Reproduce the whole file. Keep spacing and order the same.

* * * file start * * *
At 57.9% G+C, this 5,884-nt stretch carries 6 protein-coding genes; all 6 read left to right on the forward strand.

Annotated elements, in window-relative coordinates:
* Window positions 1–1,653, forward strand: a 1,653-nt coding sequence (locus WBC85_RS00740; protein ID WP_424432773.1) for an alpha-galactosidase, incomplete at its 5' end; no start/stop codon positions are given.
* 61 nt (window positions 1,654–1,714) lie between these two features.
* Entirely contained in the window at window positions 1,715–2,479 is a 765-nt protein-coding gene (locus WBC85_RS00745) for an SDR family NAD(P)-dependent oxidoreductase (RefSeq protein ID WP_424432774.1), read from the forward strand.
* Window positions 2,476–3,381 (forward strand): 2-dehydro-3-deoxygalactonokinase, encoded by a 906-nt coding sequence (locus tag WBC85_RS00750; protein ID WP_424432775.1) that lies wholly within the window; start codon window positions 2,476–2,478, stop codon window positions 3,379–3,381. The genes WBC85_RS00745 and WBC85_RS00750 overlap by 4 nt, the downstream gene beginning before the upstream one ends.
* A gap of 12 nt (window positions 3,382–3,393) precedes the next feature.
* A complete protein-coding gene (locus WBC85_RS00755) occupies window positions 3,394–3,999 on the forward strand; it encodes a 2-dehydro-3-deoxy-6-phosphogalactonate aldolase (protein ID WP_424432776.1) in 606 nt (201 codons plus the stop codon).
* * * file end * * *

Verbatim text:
At 57.9% G+C, this 5,884-nt stretch carries 6 protein-coding genes; all 6 read left to right on the forward strand.

Annotated elements, in window-relative coordinates:
* Window positions 1–1,653, forward strand: a 1,653-nt coding sequence (locus WBC85_RS00740; protein ID WP_424432773.1) for an alpha-galactosidase, incomplete at its 5' end; no start/stop codon positions are given.
* 61 nt (window positions 1,654–1,714) lie between these two features.
* Entirely contained in the window at window positions 1,715–2,479 is a 765-nt protein-coding gene (locus WBC85_RS00745) for an SDR family NAD(P)-dependent oxidoreductase (RefSeq protein ID WP_424432774.1), read from the forward strand.
* Window positions 2,476–3,381 (forward strand): 2-dehydro-3-deoxygalactonokinase, encoded by a 906-nt coding sequence (locus tag WBC85_RS00750; protein ID WP_424432775.1) that lies wholly within the window; start codon window positions 2,476–2,478, stop codon window positions 3,379–3,381. The genes WBC85_RS00745 and WBC85_RS00750 overlap by 4 nt, the downstream gene beginning before the upstream one ends.
* A gap of 12 nt (window positions 3,382–3,393) precedes the next feature.
* A complete protein-coding gene (locus WBC85_RS00755) occupies window positions 3,394–3,999 on the forward strand; it encodes a 2-dehydro-3-deoxy-6-phosphogalactonate aldolase (protein ID WP_424432776.1) in 606 nt (201 codons plus the stop codon).